    Determination of factors affecting output
 field size factors, applicator factors
 filter factors, wedge factors
 patient specific factors (e.g. electron cut-
out)

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Percentage depth dose
measurement
    Variation of dose
in a medium
(typically water)
with depth
    Includes
attenuation and
inverse square
law components

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Percentage depth dose
Relates dose
at different
depths in water
(or the patient)
to the dose at the
depth of dose
maximum - note
that the y axis is
relative!!!

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TAR, TMR, TPR
    Relative dosimetry for isocentric treatment
set-up (compare part 5)
    All can be converted into percentage depth
dose
    TAR = ratio of dose in phantom with x cm
overlaying tissue to dose at the same point in air
    TMR = ratio of dose with x cm overlaying tissue to
dose at dose maximum (detector position fixed)
    TPR as TMR but as a ratio to dose at a reference
point (e.g. 10cm overlaying tissue)

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TMR, TPR
    Mimics isocentric
conditions
    TMR is a special
case of TPR
where the
reference
phantom depth is
depth of
maximum dose

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Strong ISL
PDD and TMR                                                                         dependence

    Percentage depth dose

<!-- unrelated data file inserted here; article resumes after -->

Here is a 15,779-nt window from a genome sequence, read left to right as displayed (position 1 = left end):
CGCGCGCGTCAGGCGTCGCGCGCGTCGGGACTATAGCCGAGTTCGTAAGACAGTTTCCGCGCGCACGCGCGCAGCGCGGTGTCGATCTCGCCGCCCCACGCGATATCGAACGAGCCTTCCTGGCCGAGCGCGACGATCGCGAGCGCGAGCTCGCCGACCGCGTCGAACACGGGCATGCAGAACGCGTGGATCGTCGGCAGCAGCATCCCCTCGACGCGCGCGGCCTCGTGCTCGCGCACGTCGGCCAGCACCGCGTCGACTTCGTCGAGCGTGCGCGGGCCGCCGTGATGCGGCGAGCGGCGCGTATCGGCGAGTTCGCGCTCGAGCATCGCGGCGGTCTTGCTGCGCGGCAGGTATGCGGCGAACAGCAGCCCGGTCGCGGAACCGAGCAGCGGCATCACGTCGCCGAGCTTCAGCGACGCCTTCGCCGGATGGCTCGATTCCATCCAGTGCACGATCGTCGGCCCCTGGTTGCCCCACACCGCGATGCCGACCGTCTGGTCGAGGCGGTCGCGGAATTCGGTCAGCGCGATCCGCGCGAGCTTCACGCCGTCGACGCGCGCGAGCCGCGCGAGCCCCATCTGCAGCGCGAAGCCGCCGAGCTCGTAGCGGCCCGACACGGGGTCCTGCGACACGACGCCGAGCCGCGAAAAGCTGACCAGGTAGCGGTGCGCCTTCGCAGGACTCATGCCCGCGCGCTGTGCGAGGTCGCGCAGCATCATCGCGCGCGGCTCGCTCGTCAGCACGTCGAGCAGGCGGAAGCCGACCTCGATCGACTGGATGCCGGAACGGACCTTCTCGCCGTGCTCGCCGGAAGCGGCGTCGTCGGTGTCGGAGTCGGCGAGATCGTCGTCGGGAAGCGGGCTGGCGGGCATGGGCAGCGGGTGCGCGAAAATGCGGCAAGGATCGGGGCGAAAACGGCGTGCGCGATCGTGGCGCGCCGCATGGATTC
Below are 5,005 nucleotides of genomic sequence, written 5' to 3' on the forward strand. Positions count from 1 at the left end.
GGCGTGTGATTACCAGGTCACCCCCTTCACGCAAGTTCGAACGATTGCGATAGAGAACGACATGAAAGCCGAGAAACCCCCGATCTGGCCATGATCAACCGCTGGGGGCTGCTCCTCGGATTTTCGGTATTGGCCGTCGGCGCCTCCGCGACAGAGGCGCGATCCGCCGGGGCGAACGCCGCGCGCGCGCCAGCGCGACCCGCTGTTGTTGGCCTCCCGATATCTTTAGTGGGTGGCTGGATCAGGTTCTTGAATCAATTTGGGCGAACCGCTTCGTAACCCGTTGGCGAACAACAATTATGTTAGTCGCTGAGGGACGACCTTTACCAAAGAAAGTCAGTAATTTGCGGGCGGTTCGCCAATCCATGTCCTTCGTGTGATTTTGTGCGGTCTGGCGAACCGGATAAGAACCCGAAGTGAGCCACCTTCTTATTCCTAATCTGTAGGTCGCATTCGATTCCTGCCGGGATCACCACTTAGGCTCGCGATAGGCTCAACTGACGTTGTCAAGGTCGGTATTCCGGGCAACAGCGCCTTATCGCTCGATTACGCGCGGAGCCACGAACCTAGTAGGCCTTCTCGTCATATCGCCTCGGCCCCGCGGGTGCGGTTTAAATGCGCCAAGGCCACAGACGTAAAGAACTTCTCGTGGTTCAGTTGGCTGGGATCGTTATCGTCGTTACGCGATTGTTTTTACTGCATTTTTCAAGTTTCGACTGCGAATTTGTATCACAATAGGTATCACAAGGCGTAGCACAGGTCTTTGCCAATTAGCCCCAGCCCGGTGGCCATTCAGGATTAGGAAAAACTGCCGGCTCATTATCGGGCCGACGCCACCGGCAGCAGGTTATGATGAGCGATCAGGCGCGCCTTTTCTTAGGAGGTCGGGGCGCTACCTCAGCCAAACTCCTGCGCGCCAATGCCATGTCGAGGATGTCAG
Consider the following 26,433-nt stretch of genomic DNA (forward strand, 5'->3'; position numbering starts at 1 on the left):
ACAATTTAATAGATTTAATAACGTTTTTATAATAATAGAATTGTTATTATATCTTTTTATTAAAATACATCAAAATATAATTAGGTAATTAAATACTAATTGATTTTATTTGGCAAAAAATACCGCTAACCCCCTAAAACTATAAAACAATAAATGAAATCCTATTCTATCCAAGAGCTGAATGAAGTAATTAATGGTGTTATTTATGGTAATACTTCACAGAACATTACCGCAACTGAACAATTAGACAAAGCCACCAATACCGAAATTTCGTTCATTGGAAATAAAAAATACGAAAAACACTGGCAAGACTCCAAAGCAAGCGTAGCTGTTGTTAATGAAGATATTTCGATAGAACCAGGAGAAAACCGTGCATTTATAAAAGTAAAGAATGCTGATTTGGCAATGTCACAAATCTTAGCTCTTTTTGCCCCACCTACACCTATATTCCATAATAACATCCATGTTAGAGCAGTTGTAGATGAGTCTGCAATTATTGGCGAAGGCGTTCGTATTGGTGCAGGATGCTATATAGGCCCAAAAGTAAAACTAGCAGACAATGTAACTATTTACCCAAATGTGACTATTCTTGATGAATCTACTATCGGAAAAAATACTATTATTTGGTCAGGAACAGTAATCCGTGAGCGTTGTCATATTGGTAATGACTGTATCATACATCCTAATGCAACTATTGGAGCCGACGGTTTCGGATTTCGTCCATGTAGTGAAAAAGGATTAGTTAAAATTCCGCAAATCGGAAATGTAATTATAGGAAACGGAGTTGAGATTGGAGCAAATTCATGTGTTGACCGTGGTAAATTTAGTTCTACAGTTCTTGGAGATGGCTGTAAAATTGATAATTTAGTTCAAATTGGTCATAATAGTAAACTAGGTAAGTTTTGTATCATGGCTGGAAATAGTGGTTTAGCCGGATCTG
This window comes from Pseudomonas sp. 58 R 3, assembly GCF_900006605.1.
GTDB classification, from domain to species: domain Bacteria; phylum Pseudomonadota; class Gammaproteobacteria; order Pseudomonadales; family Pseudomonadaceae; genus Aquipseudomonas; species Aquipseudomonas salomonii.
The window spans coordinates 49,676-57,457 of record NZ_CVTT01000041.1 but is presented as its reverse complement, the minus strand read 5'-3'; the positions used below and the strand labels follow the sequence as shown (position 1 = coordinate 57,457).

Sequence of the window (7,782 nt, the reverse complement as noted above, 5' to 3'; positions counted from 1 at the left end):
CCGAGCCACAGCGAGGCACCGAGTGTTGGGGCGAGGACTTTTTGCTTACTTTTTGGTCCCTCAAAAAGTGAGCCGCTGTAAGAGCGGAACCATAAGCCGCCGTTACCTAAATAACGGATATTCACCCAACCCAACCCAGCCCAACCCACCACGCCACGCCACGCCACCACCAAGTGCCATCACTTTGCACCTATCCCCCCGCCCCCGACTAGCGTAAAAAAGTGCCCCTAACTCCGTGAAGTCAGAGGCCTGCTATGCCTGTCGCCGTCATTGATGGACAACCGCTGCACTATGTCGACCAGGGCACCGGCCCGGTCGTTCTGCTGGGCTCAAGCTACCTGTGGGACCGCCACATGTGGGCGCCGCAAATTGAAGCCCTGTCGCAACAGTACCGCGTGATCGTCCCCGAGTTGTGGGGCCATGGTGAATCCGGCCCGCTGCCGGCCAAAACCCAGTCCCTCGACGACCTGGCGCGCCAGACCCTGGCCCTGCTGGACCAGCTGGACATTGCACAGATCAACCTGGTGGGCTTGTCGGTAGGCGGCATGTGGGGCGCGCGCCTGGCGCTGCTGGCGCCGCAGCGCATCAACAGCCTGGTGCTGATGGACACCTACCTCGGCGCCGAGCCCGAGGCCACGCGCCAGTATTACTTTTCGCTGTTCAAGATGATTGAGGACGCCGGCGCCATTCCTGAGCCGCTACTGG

(PDD) changes with
distance of the patient
to the source due to
variations in the inverse
square law (ISL), TAR,
TMR and TPR do not.                                                            Weak ISL
dependence

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Output factors
    Compare dose with dose under
reference conditions
 different field sizes
 wedge factor
 tray factor
 applicator factor
 electron cutout factor

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Example: wedge factor
Dose under
reference
conditions

Could also involve different field sizes and/or
different depths of the detector in the phantom

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Quick Question

Is a Half Value Layer measurement for
the determination of X Ray quality
absolute or relative dosimetry?
Answer
 Relative dosimetry:
 we relate the dose with different aluminium
or copper filters in the beam to the dose
without the filters to determine which filter
thickness attenuates the beam to half its
original intensity
 the result is independent of the actual dose
given - we could measure for 10s or 20s or
60s each time, as long as we ensure the
irradiation is identical for all measurements

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2. The dosimetric environment
    Phantoms
    A phantom represents the radiation properties of
the patient and allows the introduction of a
radiation detector into this environment, a task that
would be difficult in a real patient.
    A very important example is the scanning water
phantom.
    Alternatively, the phantom can be made of slabs
of tissue mimicking material or even shaped as a
human body (anthropomorphic).

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Scanning water
phantom

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Slab phantoms

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Tissue equivalent materials
    Many specifically manufactured materials
such as solid water (previous slide), white